- There is no detatchable cable!!!. This is a huge frown on RHA, for selling premium and durable IEMS, but the cable is the bottleneck to its lifespan. Would like this on future revisions please.
- Would prefer a lower profile jack. Preferably the T jacks that run along the side of phones. This the elongated end of cable , makes it bulky and orkward to fit in my pocket.


Very good sound quality, especially for modern dynamic drivers. The mids and treble are very crisp, while also having good punch to the bass. The mids and treble can be refined with the interchangable filters. The bass filters didnt do as much as expected, as i was impressed by the instant change in detail with the other two filters.
I cannot speak much of the sound quality now, as the T20's are in for repair.

Overall, the T20's have some solid features. They arent the best professional earphones you can buy for the price, but it has many unique features most IEMS dont. I currently have just recieved the Audio Technica ATH-IM02, and am starting to miss RHA's unique sound signature, good looks and charm. The RHA T20's are amazing in ear, with great sound quality, and can suite any audiophiles tastes, with adjustments in bass, treble and mids.

EDIT: Extra star, the customer support is really good. If the cable breaks or anything happens to the device, they will gladly replace the earphones for you, this is thanks to their flexible 3 year warranty.
Thanks for sharing Nick. From personal experience RHA customer care is fantastic then again that is my opinion
I agree. I had a pair of these, and went through two pairs. Fortunately, RHA's customer care was fantastic. I ended up selling my third (unopened) pair and buying the Mee P1, which had a removable cable and came with two!


New Head-Fier
Pros: Great quality highs and low range, Build quality is exceptional and ergonomic, comes with customisable treble and bass filters
Cons: Ear rest is tedious, tad bit heavy (but it grows on you), no detachable cable.
I was lucky enough to get a pair of the T20 from a friend for a low price (less than half the retail price). Even Though I managed to get it at such a low cost this wasn't taken into fact when writing this review, it comes with a lot of different sized ear tips including comply. The RHA also comes with filters for Bass and Treble for when you prefer some boost on either end. 
I would say overall it is by far the best earphones I have got my hands on yet, I haven't used the filters so I am not able to comment on them. The memory ear rest is not the best build, it is very clumsy and doesn't seem to properly fit the ear, needs to be messed with to stop annoying (Keep in note I have OCD). The weight could be an issue but as mentioned above, you tend to get used to it after a day or two. It tends to get twisted after the Y split but can be avoided at times by zipping it. Other than that, I enjoy it day to day. Overall good buy !
I would recommend this product to anyone who reallys wants to enjoy good quality audio for a price. 
PS: I am not affiliated with any brands, just my honest opinion



Formerly known as Res-Reviews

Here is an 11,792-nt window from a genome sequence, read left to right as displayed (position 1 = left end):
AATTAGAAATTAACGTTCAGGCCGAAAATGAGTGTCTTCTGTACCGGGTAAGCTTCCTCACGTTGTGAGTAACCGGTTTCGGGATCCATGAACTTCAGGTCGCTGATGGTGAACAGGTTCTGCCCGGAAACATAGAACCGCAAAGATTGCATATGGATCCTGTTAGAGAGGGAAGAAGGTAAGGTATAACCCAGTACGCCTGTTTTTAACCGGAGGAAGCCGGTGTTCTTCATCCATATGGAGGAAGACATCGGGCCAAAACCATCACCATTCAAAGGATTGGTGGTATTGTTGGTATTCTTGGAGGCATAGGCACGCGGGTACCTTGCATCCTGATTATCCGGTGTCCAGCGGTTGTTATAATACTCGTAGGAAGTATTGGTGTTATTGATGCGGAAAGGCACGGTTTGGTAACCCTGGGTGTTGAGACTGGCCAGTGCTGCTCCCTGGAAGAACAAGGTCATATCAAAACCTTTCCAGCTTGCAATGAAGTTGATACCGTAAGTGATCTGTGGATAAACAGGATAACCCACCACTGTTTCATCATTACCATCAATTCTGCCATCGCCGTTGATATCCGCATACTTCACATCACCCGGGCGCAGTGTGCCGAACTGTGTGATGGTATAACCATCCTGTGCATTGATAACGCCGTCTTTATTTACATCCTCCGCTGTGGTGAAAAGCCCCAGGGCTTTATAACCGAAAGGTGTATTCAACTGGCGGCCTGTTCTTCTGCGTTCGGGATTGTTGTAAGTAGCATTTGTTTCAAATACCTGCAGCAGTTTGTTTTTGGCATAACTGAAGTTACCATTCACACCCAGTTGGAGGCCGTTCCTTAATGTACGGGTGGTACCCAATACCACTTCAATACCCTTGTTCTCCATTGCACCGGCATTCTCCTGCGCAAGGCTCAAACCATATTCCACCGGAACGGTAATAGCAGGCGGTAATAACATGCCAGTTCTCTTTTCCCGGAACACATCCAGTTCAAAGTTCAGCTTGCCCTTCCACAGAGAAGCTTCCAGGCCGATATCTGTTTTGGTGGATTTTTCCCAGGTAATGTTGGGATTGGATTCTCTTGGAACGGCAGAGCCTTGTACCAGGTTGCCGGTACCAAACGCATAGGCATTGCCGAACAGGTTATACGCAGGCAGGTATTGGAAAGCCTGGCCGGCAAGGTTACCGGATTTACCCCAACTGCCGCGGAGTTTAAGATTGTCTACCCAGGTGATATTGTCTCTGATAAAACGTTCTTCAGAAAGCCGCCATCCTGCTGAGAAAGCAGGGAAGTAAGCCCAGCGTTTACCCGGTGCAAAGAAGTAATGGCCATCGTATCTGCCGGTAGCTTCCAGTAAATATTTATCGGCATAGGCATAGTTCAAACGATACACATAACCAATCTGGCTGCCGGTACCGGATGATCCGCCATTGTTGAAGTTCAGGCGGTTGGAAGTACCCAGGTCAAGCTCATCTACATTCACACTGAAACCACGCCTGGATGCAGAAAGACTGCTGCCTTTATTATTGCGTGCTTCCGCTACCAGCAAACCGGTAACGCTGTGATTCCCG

Pros: Excellent bass, premium feeling, good strain relief, good filter system, good memory wire, detailed treble
Cons: Some build "fit and finish" issues, no genuine Comply
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RHA is an interesting company. It has forged its own place within the audiophile world, making a name for itself based on the industrial design language of its products and the generous duration of the warranty that accompanies them. Today I have the privilege of reviewing the T20, RHA’s former flagship IEM. While it’s no longer the pinnacle of what RHA has to offer, it’s certainly still worth taking a look at.
You can find the T20 for sale on RHA’s official website here, for $240.
Disclaimer: This review is based upon a sample unit provided to me by a manufacturer or distributor in exchange for my honest opinion and un-edited words. I do not profit in any way from the writing of the review. I would like to thank Marina and Caroline at RHA for sending me this review unit.
Preference and Bias: Before reading a review, it is worth mentioning that there is no way for a reviewer to objectively pass judgment on the enjoy-ability of a product: such a thing is inherently subjective. Therefore, I find it necessary for you to read and understand what I take a natural liking to and how that might affect my rating of a product.
My ideal sound signature would be an extended sub-bass with a leveled, but textured, bass. The mids should be slightly less pronounced than the treble, but still ahead of the bass. I prefer a more bright upper range.
Source: The T20 was powered like so:
PC optical out-> HifiMe SPDIF 9018 DAC 3.5mm out-> earphones
AP100 3.5mm out -> earphones
All music was served as MP3 @320Kbps or as FLAC.

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-Sound Signature-​

Initial Impressions:
Silver/Reference filter: Treble has a notable presence. It is transparent, but not biting, raw, or sharp. Mids aren’t too far back, and are rather dynamic within the mix. Bass is slightly boosted, giving the low end of the spectrum a nice weight to it.
Gold/Treble filter: While the treble filter doesn’t actually decrease the amount of bass being produced, it does make it feel less forward by boosting emphasis to the treble and upper mids. This boost does make the T20 feel a little more precise, and opens up the sound a little bit more. It does not, however, make the treble sibilant or sharp. As a side effect, mids are also slightly pushed back.
Black/Bass filter: